Atrocity reports spur NATO states to boost arms supplies
NATO, as an organization, refuses to send troops or weapons to Ukraine or impose a no-fly zone to prevent Russia from completely overwhelming its neighbor. Individual member countries have provided anti-aircraft and anti-tank weapons, as well as equipment and medical supplies.
“There was a clear message from the meeting today that allies should do more, and are ready to do more, to provide more equipment, and they realize and recognize the urgency,” NATO Secretary-General Jens Stoltenberg said after chairing a meeting of allied foreign ministers in Brussels.
Stoltenberg declined to say which countries were stepping up supplies or what kinds of equipment they might send, but he said: “Rest assured, allies are providing a wide range of different weapons systems, both Soviet-era systems but also modern equipment.”
One of the drawbacks of sending modern arms is that Ukrainian troops would have to learn how to to use them, but some NATO nations raised the possibility of providing training outside of the war-ravaged country.
Britain was outspoken about its intentions.
“We’ve agreed to step up support for Ukraine and we’ve also recognized that the conflict’s entered a new and different phase with a more concentrated Russian offensive,” British Foreign Secretary Liz Truss said.
“There was support for countries to supply new and heavier equipment to Ukraine so that they can respond to these new threats from Russia. We’ve agreed to help Ukrainian forces move from their Soviet-era equipment to NATO-standard equipment on a bilateral basis,” Truss said.
After talks with his NATO counterparts, Ukrainian Foreign Minister Dmytro Kuleba said he was cautiously optimistic that some countries would boost weapons supplies. But he warned that those arms must get to Ukraine quickly, with Russia set to attack more widely in the east.
“Either you help us now, and I’m speaking about days, not weeks, or your help will come too late,” Kuleba told reporters.
He also criticized some Western countries for failing to impose sanctions quickly enough, or of acting too late, highlighting his point with the case of the town of Bucha on the outskirts of Kyiv, where war crimes have been reported.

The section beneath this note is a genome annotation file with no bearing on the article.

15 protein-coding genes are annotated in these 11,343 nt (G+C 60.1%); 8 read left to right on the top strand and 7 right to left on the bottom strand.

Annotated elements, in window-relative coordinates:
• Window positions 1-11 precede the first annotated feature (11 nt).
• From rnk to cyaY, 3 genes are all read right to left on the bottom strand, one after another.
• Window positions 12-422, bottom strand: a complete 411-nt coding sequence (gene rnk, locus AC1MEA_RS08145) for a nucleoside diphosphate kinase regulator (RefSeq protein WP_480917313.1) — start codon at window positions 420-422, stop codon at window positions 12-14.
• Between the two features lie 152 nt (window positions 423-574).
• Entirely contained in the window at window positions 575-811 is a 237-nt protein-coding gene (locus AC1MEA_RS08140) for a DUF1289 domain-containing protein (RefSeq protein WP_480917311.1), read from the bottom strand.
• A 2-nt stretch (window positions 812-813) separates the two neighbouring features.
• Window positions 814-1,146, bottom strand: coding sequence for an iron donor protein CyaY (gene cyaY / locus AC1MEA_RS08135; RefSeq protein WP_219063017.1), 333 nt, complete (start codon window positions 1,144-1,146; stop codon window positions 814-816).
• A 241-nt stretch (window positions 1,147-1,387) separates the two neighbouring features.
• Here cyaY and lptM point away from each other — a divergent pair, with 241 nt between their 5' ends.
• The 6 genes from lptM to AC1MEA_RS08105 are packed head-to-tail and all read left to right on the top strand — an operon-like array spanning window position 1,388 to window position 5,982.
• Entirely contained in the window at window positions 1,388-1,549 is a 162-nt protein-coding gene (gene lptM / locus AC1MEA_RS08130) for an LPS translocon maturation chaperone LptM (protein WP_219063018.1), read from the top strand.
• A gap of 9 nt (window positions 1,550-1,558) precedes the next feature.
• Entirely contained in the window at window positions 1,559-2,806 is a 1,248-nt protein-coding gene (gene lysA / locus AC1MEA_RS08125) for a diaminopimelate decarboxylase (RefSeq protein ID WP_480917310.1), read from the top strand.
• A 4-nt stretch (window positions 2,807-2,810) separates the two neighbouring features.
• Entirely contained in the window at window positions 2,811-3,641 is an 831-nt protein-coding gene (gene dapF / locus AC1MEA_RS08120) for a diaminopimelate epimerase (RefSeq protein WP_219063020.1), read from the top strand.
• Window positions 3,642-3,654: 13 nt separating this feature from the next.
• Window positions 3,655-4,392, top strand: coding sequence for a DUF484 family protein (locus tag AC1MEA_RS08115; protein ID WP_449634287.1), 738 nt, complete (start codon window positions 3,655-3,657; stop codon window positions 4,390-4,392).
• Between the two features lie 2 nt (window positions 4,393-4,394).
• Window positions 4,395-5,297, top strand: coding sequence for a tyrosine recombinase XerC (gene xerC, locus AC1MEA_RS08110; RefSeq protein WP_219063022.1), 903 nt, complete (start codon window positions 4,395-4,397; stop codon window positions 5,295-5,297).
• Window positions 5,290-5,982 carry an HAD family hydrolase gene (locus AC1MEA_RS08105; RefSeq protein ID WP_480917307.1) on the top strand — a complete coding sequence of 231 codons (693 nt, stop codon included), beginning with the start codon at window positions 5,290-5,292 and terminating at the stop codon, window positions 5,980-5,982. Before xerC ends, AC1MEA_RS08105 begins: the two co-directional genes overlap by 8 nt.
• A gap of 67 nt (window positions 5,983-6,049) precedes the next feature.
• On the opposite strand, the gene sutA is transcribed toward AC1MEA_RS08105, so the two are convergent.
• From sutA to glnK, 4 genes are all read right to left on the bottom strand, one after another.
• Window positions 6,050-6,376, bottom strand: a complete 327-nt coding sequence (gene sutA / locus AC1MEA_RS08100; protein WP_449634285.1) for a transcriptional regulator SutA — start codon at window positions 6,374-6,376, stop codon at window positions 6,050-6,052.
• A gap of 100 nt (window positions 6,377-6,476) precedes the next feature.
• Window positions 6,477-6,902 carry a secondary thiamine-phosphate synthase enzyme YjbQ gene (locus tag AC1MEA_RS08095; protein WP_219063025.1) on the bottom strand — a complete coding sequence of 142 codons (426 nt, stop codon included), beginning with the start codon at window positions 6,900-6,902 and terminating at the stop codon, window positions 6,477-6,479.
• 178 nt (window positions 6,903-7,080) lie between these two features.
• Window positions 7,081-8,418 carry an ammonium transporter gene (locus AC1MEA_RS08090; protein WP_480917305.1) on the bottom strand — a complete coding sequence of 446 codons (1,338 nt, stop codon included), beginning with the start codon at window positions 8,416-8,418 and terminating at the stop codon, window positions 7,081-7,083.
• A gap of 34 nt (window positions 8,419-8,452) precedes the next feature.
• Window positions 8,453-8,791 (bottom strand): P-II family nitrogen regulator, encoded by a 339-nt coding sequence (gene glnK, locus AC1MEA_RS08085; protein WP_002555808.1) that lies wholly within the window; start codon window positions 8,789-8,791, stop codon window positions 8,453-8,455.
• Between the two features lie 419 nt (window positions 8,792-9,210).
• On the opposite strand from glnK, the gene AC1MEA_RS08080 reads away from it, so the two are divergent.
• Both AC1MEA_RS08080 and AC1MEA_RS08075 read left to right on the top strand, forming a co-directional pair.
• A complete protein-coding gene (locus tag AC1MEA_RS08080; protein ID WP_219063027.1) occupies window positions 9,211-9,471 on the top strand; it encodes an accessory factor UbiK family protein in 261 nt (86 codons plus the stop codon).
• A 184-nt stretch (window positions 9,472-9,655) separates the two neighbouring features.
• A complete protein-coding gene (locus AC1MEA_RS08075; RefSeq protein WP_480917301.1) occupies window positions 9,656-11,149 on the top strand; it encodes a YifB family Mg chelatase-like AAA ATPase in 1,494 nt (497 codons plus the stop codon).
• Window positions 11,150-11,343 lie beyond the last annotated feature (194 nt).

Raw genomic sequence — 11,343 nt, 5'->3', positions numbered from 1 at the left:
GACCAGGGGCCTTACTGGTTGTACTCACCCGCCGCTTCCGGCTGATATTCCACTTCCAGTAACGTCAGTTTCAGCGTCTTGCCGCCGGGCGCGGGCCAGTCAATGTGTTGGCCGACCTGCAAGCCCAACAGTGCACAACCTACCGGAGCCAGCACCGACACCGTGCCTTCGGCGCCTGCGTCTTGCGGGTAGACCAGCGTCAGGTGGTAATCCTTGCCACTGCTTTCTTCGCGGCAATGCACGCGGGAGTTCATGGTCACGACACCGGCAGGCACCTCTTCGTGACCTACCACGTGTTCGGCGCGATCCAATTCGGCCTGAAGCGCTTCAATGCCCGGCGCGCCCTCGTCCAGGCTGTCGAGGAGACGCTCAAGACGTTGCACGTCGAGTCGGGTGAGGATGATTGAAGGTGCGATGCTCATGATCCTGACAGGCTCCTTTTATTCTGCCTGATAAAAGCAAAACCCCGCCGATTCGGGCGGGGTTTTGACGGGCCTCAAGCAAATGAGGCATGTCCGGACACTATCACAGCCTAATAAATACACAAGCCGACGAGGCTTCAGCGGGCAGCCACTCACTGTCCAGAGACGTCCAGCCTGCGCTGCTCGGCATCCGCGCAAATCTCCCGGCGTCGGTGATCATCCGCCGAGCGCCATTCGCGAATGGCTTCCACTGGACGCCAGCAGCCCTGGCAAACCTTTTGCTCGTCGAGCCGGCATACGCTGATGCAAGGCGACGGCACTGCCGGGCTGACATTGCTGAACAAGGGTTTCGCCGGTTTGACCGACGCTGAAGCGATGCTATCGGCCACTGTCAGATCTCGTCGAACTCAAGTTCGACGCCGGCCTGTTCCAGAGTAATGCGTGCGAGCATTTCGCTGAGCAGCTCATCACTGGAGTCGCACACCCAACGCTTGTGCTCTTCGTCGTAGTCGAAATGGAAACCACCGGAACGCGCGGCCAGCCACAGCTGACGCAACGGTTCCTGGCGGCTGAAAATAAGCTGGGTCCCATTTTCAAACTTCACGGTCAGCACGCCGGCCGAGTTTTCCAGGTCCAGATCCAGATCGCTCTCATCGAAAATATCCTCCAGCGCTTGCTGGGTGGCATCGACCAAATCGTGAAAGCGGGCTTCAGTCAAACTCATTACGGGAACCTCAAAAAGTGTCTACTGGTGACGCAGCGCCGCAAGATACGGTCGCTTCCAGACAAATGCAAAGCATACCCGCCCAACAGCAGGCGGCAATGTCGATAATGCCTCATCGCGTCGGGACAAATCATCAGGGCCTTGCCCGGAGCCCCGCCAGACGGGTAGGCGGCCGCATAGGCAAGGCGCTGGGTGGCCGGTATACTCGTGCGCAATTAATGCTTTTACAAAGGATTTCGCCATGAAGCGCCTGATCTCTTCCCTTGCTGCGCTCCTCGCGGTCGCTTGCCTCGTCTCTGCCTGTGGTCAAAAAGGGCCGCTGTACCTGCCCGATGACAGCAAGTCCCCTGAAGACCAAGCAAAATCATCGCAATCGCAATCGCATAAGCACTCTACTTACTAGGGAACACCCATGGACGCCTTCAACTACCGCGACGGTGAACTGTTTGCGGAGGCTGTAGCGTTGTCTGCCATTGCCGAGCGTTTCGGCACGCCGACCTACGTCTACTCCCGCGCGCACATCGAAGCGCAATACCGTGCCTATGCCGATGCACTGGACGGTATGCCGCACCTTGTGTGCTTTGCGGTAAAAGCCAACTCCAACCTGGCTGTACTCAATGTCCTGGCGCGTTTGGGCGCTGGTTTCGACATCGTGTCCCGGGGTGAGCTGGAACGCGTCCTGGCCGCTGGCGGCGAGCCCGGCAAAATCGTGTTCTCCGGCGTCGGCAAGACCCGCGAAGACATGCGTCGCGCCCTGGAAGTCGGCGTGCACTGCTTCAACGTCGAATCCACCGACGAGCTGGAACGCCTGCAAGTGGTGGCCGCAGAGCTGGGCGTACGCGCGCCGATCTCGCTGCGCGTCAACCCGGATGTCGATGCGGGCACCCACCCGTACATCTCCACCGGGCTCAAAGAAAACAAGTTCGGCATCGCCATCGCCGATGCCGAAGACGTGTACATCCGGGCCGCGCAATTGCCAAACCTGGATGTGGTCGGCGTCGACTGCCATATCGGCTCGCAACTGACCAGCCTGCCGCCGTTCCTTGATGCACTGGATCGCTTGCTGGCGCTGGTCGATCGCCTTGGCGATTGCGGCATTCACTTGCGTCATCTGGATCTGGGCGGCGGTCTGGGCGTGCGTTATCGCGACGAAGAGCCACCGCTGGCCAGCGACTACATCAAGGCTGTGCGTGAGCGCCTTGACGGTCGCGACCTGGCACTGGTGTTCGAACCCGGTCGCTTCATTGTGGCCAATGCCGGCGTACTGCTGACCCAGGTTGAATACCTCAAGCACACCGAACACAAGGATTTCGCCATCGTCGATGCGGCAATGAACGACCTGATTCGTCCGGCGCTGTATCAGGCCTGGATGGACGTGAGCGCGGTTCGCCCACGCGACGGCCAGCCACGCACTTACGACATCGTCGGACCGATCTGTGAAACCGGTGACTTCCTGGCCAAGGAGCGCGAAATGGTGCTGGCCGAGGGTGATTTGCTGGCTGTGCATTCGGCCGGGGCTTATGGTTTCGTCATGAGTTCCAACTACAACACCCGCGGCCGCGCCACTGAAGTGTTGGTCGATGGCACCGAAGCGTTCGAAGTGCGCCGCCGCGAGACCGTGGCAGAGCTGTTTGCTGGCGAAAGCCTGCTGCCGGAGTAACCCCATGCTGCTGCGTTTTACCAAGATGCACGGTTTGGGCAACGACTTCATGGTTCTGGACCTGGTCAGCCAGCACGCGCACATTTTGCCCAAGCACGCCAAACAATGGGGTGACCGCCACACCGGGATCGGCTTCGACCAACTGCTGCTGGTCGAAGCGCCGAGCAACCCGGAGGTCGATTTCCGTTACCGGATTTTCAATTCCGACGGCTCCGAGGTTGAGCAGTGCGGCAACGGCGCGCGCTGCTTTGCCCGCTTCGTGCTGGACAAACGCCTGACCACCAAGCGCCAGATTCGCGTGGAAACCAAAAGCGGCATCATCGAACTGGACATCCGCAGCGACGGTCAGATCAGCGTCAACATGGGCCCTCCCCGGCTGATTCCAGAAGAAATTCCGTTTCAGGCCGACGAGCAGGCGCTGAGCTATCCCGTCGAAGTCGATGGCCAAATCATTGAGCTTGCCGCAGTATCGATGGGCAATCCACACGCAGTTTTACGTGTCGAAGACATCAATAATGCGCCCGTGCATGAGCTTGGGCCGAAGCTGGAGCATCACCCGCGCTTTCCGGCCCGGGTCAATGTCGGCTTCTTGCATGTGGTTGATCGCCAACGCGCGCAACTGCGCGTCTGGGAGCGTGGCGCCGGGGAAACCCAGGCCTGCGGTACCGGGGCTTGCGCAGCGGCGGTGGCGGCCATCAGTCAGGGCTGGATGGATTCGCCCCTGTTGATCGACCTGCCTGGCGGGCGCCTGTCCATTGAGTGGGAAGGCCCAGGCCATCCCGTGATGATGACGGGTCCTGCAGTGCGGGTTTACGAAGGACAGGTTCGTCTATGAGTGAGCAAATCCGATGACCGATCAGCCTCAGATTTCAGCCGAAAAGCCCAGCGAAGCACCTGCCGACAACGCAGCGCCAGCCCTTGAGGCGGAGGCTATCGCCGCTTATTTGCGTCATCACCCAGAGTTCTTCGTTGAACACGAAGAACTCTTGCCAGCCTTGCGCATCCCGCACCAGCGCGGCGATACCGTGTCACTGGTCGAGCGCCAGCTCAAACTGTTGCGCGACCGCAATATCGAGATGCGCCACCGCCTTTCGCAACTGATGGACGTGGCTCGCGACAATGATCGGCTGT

“How many Buchas have to take place for you to impose sanctions? How many children, women, men, have to die,” Kuleba said, “for you to understand that you cannot allow sanctions fatigue, as we cannot allow fighting fatigue?”
He was also critical of Germany and urged it to cut red tape and speed up support to Ukraine.
Germany was widely criticized earlier this year for its refusal to provide only non-lethal supplies, as Ukrainian cities buckled under Russia’s air and ground offensive. But once President Vladimir Putin ordered Russian troops to invade, Berlin changed tack, sending arms and ramping up defense spending.
Kuleba wants Germany to do more, and go faster. “While Berlin has time, Kyiv doesn’t,” he said. Asked what more his country was seeking, Kuleba listed planes, land-based missiles, armored vehicles and air defense systems.
German Foreign Minister Annalena Baerbock said that her country is “looking closely with our partners at how we can support Ukraine in the future more intensively, and more coordinated because they have a right of self defense and we will support this.”
Some of the countries sending weapons are making a distinction about what kind of support they can provide. Ukraine, they argue, should only receive arms that can be used for defensive purposes and not war planes or tanks that might allow the country to take the offensive, rather than hold out.
NATO’s great fear is that its 30 nations might be dragged into a wider war with nuclear armed Russia.
But Stoltenberg rejected the rhetorical arguments over what support to provide. “Ukraine is fighting a defensive war, so this distinction between offensive and defensive weapons doesn’t actually have any real meaning,” he said.
Stoltenberg said that he has “urged allies to provide further support of many different types of systems, both light weapons but also heavier weapons.”
Despite the allegations of Russia war crimes and warnings that more atrocities might come, it appears unlikely, at least for now, that the world’s biggest security alliance will agree as an organization to arm Ukraine and help end Europe’s biggest land war since 1945.
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